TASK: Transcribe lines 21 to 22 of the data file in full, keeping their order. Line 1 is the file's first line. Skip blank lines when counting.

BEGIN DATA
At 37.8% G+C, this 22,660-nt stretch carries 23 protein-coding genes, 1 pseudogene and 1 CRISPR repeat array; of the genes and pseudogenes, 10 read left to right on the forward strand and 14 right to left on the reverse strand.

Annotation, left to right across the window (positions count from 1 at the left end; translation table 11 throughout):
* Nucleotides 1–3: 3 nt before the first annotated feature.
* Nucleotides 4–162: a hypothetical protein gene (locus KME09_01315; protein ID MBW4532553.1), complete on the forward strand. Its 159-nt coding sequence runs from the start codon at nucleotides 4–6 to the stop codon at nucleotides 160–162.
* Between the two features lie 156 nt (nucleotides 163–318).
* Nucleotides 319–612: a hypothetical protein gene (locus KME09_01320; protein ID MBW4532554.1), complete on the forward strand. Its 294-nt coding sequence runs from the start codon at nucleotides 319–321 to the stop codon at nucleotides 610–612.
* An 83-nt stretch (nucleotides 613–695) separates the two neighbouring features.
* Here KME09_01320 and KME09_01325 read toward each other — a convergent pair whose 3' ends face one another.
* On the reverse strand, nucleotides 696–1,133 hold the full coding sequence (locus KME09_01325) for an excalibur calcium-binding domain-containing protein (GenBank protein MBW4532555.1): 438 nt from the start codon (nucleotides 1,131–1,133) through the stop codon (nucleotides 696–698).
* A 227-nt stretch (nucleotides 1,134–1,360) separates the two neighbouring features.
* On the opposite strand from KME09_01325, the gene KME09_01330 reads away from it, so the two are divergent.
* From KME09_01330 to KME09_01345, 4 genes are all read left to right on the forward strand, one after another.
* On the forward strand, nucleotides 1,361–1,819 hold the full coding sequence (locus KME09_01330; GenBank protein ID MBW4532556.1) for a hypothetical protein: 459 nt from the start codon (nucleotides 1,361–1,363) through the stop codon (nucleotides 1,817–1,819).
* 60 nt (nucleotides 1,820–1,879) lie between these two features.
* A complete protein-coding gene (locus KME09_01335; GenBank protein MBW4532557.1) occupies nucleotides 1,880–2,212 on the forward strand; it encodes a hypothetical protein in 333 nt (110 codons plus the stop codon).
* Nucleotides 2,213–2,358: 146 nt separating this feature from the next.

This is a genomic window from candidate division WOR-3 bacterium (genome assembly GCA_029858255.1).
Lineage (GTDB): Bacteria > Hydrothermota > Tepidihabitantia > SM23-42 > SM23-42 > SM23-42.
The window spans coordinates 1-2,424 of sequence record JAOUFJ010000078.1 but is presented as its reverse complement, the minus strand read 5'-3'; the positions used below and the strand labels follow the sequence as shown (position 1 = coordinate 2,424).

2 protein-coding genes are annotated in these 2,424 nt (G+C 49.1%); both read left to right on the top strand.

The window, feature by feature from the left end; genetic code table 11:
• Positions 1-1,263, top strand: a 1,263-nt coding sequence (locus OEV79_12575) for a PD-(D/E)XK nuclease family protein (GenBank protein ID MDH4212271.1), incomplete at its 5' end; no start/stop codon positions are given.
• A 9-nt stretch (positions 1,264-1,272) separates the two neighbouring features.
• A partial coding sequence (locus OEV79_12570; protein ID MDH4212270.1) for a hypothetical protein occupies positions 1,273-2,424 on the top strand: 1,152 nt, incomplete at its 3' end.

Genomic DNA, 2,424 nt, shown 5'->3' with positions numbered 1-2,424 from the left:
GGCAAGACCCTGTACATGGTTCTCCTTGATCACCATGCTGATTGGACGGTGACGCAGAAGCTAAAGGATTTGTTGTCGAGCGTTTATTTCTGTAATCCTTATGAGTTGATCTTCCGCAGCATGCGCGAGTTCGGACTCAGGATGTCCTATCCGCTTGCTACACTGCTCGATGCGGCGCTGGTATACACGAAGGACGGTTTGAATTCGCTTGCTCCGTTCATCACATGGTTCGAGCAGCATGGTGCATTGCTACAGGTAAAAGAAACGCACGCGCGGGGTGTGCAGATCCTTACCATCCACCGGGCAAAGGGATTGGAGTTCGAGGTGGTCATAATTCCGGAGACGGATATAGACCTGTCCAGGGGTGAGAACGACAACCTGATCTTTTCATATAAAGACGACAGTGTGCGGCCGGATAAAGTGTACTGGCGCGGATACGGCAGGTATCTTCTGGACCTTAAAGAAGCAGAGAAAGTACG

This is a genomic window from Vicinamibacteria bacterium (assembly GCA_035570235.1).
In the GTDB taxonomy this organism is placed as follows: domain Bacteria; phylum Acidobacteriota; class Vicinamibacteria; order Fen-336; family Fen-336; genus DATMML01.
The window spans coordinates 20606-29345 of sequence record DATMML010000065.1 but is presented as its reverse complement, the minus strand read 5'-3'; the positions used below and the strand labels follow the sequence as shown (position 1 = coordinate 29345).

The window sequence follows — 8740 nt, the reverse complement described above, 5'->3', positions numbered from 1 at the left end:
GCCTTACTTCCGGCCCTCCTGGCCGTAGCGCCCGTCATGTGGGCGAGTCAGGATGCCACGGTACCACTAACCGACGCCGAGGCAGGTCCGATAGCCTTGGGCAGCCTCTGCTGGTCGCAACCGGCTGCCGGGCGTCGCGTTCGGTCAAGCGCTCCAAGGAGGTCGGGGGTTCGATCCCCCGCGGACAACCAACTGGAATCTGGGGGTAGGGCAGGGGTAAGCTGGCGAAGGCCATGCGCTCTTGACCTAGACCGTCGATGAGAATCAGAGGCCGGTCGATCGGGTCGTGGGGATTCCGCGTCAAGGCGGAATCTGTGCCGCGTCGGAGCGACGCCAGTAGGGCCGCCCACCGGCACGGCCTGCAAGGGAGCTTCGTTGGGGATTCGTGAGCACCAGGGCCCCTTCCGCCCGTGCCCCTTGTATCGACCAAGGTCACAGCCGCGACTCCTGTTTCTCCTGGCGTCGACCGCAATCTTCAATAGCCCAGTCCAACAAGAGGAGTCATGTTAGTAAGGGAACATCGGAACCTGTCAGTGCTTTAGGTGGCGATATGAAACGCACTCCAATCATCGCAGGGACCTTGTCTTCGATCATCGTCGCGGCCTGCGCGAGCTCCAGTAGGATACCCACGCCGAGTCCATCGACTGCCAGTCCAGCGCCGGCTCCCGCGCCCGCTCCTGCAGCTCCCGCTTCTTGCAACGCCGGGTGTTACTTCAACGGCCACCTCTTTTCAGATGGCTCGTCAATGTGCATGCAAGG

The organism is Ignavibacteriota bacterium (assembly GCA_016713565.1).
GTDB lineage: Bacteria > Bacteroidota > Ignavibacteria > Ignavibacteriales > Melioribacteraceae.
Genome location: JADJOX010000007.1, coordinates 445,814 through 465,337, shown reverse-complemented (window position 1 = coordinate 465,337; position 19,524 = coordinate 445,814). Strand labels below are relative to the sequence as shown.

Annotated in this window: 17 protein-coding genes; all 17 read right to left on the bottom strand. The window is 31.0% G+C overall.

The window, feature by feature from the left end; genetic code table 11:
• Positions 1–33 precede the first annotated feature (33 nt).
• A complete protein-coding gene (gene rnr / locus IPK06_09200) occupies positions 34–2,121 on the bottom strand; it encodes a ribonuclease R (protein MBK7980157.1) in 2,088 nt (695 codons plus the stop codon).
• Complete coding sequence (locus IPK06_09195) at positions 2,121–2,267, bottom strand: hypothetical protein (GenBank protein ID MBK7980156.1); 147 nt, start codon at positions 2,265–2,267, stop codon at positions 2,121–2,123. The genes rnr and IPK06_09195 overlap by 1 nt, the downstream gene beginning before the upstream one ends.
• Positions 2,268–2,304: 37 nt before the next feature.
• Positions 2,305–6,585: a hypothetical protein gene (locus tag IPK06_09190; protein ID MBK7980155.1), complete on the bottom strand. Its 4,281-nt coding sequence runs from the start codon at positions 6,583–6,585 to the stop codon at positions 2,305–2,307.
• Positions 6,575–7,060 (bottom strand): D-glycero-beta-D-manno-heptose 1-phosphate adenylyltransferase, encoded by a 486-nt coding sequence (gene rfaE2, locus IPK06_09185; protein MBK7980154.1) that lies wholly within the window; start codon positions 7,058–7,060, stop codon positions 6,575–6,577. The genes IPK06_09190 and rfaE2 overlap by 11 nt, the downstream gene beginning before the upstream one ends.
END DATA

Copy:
The window, feature by feature from the left end; genetic code table 11:
• Positions 1-1,263, top strand: a 1,263-nt coding sequence (locus OEV79_12575) for a PD-(D/E)XK nuclease family protein (GenBank protein ID MDH4212271.1), incomplete at its 5' end; no start/stop codon positions are given.